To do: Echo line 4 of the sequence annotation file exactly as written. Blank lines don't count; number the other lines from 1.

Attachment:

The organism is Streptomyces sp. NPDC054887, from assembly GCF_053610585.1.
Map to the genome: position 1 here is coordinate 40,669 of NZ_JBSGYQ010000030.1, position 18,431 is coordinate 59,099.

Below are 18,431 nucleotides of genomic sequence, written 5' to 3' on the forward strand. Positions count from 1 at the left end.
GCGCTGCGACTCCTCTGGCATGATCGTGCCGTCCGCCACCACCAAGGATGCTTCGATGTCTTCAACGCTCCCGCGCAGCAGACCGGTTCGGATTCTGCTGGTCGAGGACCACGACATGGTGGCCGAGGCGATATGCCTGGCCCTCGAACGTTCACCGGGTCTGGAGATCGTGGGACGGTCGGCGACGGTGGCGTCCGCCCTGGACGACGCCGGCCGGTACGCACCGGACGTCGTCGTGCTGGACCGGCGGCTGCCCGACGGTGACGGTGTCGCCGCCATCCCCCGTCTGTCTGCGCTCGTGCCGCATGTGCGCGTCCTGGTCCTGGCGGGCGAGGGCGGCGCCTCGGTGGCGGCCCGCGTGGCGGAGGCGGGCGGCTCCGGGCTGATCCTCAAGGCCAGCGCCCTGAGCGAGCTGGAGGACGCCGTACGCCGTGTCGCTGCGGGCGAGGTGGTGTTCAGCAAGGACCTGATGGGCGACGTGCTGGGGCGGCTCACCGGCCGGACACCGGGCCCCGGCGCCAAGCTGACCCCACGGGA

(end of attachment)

GCGCTGCGACTCCTCTGGCATGATCGTGCCGTCCGCCACCACCAAGGATGCTTCGATGTCTTCAACGCTCCCGCGCAGCAGACCGGTTCGGATTCTGCTGGTCGAGGACCACGACATGGTGGCCGAGGCGATATGCCTGGCCCTCGAACGTTCACCGGGTCTGGAGATCGTGGGACGGTCGGCGACGGTGGCGTCCGCCCTGGACGACGCCGGCCGGTACGCACCGGACGTCGTCGTGCTGGACCGGCGGCTGCCCGACGGTGACGGTGTCGCCGCCATCCCCCGTCTGTCTGCGCTCGTGCCGCATGTGCGCGTCCTGGTCCTGGCGGGCGAGGGCGGCGCCTCGGTGGCGGCCCGCGTGGCGGAGGCGGGCGGCTCCGGGCTGATCCTCAAGGCCAGCGCCCTGAGCGAGCTGGAGGACGCCGTACGCCGTGTCGCTGCGGGCGAGGTGGTGTTCAGCAAGGACCTGATGGGCGACGTGCTGGGGCGGCTCACCGGCCGGACACCGGGCCCCGGCGCCAAGCTGACCCCACGGGA